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Aspiring moms: eat right before, during pregnancy

By Morgan Roan
University of Georgia

A woman planning to have a baby should eat a healthy diet before she gets pregnant, said Connie Crawley, an Extension Service nutrition and health specialist with the University of Georgia College of Family and Consumer Sciences.

After the first three months, the woman needs to consume about 300 calories more each day than usual. "An increase in healthy foods is best," she said. "You don't have to eat a lot of extra food to raise your caloric intake. One sandwich or three cups of skim milk will satisfy the extra 300 calories."

Pregnant women should follow the guidelines suggested by the U.S. Department of Agriculture Food Guide Pyramid. Eat at least three meals with one or two snacks each day. "Small, frequent meals are best," she said.

"The average woman gains half a pound to 1 pound each week after the first trimester," Crawley said. "Most women only gain 1 to 4 pounds during the first trimester. An average-size woman will gain 25 to 30 pounds while pregnant."

Folate

It's important for women of child-bearing age to take folate before they get pregnant, Crawley said. This will prevent neural-tube defects like spina bifida, a problem of spine development, and anencephaly, a poorly formed brain and skull.

"The major organs of the baby are formed within eight weeks of pregnancy," she said. "This is why it's important for the woman to take 400 micrograms of folate in a supplement before and after conception."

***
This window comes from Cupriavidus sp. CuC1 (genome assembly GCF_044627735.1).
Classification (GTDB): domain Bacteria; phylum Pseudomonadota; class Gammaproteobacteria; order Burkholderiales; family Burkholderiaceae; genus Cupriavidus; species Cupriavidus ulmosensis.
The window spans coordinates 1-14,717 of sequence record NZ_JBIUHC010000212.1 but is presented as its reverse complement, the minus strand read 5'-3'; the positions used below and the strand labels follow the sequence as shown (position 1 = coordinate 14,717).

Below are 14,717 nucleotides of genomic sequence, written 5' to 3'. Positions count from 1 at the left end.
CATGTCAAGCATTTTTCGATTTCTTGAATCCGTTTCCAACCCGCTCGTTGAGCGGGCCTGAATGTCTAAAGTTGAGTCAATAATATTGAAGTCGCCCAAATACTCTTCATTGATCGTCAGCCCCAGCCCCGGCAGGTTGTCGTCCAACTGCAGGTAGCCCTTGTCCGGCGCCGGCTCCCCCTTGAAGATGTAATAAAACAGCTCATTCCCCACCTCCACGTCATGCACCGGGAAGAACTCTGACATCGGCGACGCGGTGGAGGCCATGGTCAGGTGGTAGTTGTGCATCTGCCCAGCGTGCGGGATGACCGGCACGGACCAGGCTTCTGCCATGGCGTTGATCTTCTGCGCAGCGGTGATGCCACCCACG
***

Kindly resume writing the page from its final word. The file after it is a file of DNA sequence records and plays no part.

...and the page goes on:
Many multivitamins or prenatal vitamins contain the right amount of folate. Always check the label to be sure.

Calcium

Calcium helps the baby's bones grow properly and protects the mother's bones. Pregnant women should take about 1,500 milligrams each day. Calcium is found in milk, other dairy products, calcium-fortified juices, leafy green vegetables, fortified soy milk and calcium supplements.

Fiber

To help prevent constipation, a common problem during pregnancy, pregnant women should eat more fiber. "Whole grains are a better source of fiber than refined grains," she said. Five to seven fruits and vegetables a day are good, too.

Iron

Meats, dried beans and peas and dark leafy green vegetables are good sources of iron. Eating enough of these foods will prevent iron deficiency. Doctors will tell most pregnant women to take an iron supplement, too.

Foods to avoid

Some foods, such as swordfish, shark, tuna steaks and other large fish, contain high levels of mercury. Don't eat these in large amounts. They may cause neurologic damage to the baby.

Cook meats well to kill the bacteria that could cause serious complications for the unborn child. "Even precooked meats such as lunch meat and hotdogs should be heated," Crawley said, "to kill any bacteria."

A harmful bacterium called Listeria monocytogenes can be found in soft cheeses (like feta, Brie, Camembert, blue-veined cheeses and Mexican-style cheeses like "queso blanco fresco") that may be made with inadequately pasteurized milk. This bacterium can cause miscarriage, premature birth, blood poisoning or other life-threatening complications.

"Cream cheese and aged cheeses are safe to eat," Crawley said. "Another safety suggestion is to rinse vegetables and fruits with water and wipe them off well before eating."

Exercise

It's safe to exercise during pregnancy. Running and other strenuous lower-body exercises, though, aren't good. They may put a lot of stress on the baby.

"Walking or swimming is better because it promotes more rhythmic motion than bouncing," Crawley said.

During pregnancy, perform exercises that won't throw your balance off. "Water exercises are best," she said. "They're supportive and relaxing."

(Morgan Roan is a student writer with the University of Georgia College of Agricultural and Environmental Sciences.)

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